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In a near-unanimous vote — 35-2 — the Massachusetts Senate on Thursday night passed a major health care bill that legislators estimate will save $150 billion over the next 15 years.
"This bill will reel in health care costs without harming our number one industry or patient care," said Senate President Therese Murray in a statement, "and remove a major roadblock to long-term job growth and essential investments in education and transportation.”
In two days of debate, the Senate made dozens of large and small adjustments to this complex health care bill. Members set a health care cost-control goal that's more aggressive than in their original bill. The bill would allow costs to grow 0.5 percent more than the gross state product (GSP) through 2015 and then drop to level with GSP indefinitely.
The Senate bill would also create standards as more public and private insurance plans switch to global payments. Senate Democrats rejected a Republican amendment that would have gotten rid of a new surcharge to fund electronic health records and prevention programs.
"We know it’s less expensive to keep disease from starting in the first place than to treat someone after they’re sick," said Brian Rosman, policy director at Health Care for All. "And we know that community prevention lowers health care costs along with keeping people healthier."
But not everyone is celebrating passage of the bill.
"The amendments, as I watch them, many of them really do add to the cost rather than contain the cost of health care," said Bill Vernon, with the National Federation of Independent Businesses in Massachusetts.
Vernon is skeptical that the bill, with new fees, boards and commissions, will save the estimated $150 billion over 15 years.
"I have a very hard time believing that it's actually going to reduce the cost of health care for small businesses and the people who work there," Vernon said.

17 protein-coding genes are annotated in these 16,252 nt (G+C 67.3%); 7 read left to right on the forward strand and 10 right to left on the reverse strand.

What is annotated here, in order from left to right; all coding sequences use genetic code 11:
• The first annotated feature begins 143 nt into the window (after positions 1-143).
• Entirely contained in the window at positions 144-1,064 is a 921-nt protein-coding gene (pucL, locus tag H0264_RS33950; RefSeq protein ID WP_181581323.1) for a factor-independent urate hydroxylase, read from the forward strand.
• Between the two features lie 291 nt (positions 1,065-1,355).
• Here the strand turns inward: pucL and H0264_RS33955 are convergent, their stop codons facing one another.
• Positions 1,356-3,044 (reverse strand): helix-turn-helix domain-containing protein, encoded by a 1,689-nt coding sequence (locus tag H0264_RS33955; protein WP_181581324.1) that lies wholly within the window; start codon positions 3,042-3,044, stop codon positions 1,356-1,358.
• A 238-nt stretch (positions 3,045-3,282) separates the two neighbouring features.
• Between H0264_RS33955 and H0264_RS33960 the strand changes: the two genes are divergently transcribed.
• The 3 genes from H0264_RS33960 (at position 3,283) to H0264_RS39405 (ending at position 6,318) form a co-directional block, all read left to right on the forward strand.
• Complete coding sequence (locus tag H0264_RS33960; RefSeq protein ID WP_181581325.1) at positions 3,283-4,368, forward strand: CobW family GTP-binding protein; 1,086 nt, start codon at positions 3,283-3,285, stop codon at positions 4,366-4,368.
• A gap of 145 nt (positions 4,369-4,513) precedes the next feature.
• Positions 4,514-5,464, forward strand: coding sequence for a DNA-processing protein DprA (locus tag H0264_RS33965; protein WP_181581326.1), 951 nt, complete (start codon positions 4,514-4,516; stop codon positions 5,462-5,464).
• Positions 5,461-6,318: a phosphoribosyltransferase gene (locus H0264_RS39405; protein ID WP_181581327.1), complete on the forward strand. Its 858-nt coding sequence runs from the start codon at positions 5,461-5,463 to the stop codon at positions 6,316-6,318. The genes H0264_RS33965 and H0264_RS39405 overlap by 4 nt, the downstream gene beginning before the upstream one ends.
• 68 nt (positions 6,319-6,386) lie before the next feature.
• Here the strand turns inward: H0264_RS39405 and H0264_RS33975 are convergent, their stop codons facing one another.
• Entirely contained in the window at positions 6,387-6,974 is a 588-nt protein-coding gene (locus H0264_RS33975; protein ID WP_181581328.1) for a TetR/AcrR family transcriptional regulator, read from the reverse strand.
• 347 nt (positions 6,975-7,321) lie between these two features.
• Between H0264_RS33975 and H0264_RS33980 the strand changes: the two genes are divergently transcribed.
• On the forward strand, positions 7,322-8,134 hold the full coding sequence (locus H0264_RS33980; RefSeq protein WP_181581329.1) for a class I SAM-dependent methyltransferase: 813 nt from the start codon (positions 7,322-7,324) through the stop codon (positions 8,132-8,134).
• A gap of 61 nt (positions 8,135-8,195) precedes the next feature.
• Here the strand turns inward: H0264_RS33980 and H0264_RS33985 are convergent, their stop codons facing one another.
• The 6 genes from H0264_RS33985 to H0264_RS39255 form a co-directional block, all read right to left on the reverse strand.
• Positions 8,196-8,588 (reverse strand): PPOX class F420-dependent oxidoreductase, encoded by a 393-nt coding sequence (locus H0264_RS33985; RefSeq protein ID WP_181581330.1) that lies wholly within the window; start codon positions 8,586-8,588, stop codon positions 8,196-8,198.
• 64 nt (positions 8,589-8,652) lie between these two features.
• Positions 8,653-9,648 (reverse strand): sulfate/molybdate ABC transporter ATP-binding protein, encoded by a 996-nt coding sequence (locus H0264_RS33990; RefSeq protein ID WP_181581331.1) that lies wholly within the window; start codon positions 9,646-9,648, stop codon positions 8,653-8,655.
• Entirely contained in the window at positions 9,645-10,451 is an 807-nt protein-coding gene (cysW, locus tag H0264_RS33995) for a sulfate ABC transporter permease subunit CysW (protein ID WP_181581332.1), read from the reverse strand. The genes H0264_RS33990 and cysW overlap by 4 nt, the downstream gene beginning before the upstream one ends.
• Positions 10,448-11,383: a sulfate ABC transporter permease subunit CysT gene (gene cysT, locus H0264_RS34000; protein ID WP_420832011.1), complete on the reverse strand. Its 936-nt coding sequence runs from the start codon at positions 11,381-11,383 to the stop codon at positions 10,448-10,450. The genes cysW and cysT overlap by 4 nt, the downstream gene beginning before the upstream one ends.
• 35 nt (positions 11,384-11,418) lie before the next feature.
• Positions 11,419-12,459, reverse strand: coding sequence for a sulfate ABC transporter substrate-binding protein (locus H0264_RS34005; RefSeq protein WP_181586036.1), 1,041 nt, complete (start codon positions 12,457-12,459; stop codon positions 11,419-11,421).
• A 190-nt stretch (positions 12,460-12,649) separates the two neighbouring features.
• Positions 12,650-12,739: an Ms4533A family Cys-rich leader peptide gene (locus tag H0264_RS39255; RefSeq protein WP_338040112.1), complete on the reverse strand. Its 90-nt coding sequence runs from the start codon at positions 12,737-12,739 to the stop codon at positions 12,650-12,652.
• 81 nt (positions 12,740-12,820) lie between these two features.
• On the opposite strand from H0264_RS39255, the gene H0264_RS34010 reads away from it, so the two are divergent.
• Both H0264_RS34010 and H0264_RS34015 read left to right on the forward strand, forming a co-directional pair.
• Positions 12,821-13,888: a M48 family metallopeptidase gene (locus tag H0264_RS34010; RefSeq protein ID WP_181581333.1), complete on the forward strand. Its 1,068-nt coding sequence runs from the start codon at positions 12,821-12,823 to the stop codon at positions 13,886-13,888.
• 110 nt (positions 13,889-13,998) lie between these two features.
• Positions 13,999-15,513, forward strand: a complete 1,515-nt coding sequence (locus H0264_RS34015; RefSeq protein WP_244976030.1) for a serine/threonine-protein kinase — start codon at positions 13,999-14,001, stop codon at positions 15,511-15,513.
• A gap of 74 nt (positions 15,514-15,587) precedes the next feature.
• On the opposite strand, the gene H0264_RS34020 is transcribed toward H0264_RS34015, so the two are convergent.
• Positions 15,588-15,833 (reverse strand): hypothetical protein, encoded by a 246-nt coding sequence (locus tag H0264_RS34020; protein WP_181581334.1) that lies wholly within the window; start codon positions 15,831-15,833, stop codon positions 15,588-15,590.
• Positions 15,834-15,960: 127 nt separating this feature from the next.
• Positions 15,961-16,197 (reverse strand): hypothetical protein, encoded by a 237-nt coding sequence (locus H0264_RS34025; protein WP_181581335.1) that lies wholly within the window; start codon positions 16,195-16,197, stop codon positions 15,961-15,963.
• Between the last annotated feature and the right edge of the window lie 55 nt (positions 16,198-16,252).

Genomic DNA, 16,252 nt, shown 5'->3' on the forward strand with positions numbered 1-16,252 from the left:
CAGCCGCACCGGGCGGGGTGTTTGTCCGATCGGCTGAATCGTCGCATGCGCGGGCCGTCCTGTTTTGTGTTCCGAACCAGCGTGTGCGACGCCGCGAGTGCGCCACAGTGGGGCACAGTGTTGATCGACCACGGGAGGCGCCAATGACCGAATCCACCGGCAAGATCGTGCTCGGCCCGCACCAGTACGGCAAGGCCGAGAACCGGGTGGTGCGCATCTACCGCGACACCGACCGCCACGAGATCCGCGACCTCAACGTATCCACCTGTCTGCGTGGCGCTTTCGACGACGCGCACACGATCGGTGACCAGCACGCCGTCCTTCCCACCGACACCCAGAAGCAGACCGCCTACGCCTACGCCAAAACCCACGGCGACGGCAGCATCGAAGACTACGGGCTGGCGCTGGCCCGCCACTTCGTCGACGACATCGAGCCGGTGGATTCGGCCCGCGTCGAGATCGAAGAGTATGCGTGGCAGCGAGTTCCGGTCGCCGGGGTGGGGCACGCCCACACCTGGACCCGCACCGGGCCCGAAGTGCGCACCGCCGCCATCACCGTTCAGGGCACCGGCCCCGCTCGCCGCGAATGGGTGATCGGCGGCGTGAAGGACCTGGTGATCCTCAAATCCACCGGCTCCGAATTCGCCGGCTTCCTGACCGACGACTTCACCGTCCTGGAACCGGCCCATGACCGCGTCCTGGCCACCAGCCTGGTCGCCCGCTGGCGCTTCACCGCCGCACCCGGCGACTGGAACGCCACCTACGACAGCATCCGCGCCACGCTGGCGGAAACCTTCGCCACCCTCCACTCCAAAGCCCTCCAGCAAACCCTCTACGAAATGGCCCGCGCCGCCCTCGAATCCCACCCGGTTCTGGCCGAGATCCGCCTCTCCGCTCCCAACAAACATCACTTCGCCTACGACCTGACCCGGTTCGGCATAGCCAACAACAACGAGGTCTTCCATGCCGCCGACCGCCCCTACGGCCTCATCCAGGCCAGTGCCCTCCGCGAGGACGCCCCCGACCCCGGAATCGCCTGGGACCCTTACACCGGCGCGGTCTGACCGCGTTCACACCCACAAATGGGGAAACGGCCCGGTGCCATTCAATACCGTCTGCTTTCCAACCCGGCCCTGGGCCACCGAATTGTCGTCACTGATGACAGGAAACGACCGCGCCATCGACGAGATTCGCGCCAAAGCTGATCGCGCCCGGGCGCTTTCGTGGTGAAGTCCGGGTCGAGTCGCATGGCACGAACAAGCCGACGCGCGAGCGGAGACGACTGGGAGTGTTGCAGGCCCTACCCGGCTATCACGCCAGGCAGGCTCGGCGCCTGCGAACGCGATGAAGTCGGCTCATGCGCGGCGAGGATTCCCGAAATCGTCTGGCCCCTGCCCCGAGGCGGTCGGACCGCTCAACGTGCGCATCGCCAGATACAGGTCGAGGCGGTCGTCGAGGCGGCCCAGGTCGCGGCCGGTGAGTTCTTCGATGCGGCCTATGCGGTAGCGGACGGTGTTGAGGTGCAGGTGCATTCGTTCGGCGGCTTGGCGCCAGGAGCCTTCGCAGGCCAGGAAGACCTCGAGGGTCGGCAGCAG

The Senate saved one of the more controversial items for last.
Late Thursday, as cleaning crews hauled trash and mopped the marble halls, Sen. Barry Finegold rose to argue for an amendment that would make hospitals with the highest prices justify those costs to a new independent board.
At least four recent reports from Attorney General Martha Coakley and an agency in the Patrick administration have concluded that high prices, based on top hospital market clout, are driving up health care costs.
"And the thing about it is," Finegold said, "there’s no correlation between price and the quality of care."
Finegold says that while community hospitals generally deliver the same quality of care as their big, wealthier counterparts, they are struggling to make it on much lower payments.
A special commission that met for six months last year came up with a remedy that Finegold tried to add to the Senate bill.
"Now I understand that there is not a majority will to do that," Finegold said, wrapping up his speech on the Senate floor. It was mostly for show — Sen. Finegold withdrew this controversial amendment, avoiding debate and a possibly difficult vote.
The more expensive hospitals and many of the state’s business leaders lobbied hard against a government board that would decide if high prices are justified. The House bill has a similar measure that these groups say is also unwarranted.
"At this point we don’t believe that increased government regulation is the right approach to deal with price disparities," said Associated Industries of Massachusetts President Rick Lord.
Lord says he's hopeful that consumers who are paying more of their health care costs will drive down prices by using lower cost hospitals.
"That’s the approach we believe, at least in the short term, is the appropriate course to follow," Lord said.
Lord and others now turn their attention to the House, which takes up its version of the latest Massachusetts health care overhaul at the end of the month. The two branches will appoint a conference committee to negotiate a possible compromise on their differences and will likely deliver a bill to Gov. Deval Patrick in July.
This program aired on May 18, 2012.
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